I preserve a lot of tomatoes. You might call it my mission in life. In a few short weeks my kitchen will be covered from counter to counter with all different kinds of tomatoes, from cherries to big fat oxheart pastes, from saladettes to juicy beefsteak heirlooms. I like to can all different types of tomatoes, separating their different flavors and textures into jewel colored jars. But when you can varieties other than dense paste tomatoes, they create a lot of extra juice, which can lead to thin tomato sauce. To solve this problem I start separate the tomato water from the pulp and can the delicious tomato broth.
15 pounds tomatoes
bottled lemon juice
Skin the tomatoes by dipping them in boiling water and slipping off their skins. Heat pint canning jars in simmering water, along with lids, in preparation for canning. Quarter the pealed tomatoes, then slowly simmer them until they released their juices, about 20 minutes. Using a jelly bag strainer, separate the broth from the pulp without pressing. Use the pulp for canning, salsa or freezing.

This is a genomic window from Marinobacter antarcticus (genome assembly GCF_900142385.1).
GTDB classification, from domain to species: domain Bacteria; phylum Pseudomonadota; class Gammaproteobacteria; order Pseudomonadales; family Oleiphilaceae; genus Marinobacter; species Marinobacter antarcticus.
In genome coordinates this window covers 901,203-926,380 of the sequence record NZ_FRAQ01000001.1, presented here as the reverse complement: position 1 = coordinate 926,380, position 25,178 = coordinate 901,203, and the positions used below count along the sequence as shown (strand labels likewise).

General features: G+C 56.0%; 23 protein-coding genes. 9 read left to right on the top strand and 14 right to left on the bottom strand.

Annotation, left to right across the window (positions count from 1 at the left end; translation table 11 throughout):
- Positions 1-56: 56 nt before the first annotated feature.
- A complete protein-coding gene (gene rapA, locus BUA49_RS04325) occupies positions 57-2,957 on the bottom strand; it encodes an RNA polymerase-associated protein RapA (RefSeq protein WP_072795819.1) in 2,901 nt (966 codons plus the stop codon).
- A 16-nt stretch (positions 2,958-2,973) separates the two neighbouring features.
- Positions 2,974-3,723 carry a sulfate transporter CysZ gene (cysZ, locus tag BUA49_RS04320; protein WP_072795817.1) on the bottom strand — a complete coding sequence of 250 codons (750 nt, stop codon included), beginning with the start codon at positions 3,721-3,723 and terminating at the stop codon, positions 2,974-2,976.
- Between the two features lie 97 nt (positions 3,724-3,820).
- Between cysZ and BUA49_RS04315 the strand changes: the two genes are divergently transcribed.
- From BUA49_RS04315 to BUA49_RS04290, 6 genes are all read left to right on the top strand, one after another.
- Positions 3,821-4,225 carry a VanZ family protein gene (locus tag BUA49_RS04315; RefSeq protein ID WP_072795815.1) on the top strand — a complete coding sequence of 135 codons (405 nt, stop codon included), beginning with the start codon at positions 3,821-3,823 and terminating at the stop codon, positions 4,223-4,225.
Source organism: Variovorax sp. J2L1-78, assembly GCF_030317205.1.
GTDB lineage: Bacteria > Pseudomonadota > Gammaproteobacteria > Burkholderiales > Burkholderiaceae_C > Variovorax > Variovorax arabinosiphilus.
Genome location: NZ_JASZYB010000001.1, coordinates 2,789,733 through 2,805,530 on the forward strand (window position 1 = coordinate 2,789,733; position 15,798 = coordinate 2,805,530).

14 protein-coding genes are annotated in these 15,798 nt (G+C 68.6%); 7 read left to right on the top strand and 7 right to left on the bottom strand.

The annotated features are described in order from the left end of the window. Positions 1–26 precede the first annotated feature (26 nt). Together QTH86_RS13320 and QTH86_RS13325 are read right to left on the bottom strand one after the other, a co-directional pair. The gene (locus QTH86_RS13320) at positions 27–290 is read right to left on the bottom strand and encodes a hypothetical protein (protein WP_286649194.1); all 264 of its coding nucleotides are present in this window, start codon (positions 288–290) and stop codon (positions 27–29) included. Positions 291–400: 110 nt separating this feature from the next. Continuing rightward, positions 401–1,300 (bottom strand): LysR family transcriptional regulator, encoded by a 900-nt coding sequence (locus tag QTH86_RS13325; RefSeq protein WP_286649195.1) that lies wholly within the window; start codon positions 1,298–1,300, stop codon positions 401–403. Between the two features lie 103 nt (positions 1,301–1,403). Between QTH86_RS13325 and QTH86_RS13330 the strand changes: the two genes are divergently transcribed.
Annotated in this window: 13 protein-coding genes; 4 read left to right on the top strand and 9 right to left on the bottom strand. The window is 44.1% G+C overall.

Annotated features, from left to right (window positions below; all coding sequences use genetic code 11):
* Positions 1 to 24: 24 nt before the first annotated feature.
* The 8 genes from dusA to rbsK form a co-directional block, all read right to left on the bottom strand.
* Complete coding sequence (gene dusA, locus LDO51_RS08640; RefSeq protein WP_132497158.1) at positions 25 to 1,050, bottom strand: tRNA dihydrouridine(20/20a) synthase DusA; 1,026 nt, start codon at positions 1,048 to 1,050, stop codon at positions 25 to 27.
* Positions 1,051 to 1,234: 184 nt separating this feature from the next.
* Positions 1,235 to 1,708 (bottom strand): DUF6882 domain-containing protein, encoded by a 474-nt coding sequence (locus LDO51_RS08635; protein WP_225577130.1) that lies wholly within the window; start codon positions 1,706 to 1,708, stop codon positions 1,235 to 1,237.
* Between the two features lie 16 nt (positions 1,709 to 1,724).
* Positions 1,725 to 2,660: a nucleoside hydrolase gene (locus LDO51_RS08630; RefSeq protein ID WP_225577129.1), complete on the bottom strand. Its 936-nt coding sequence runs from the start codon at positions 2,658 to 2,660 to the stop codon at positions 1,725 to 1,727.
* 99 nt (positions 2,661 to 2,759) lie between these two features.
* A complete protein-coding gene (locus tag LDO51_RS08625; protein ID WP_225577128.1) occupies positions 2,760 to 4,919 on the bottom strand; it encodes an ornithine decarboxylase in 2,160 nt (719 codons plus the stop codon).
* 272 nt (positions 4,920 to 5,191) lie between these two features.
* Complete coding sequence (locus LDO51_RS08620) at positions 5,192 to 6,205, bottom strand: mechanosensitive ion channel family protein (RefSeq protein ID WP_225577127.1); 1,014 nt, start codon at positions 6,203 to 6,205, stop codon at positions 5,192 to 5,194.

Bring tomato broth back to a simmer. Remove jars from hot water. Add one tablespoon of bottled lemon juice to each hot pint jar before filling them with broth. You can add 1/2 tsp salt to each pint jar, although I prefer to leave the broth plain to avoid over salting my future dishes. Wipe the jar rims well, then topped with hot rings and lids. Add jars back to the boiling water. Process tomato broth pints at a full rolling boil for 35 minutes. Cool on a rack, then store in a cool dark place, removing rings and leaving lids. Reprocess any jars who’s lids do not seal. Yield about 6 pints.
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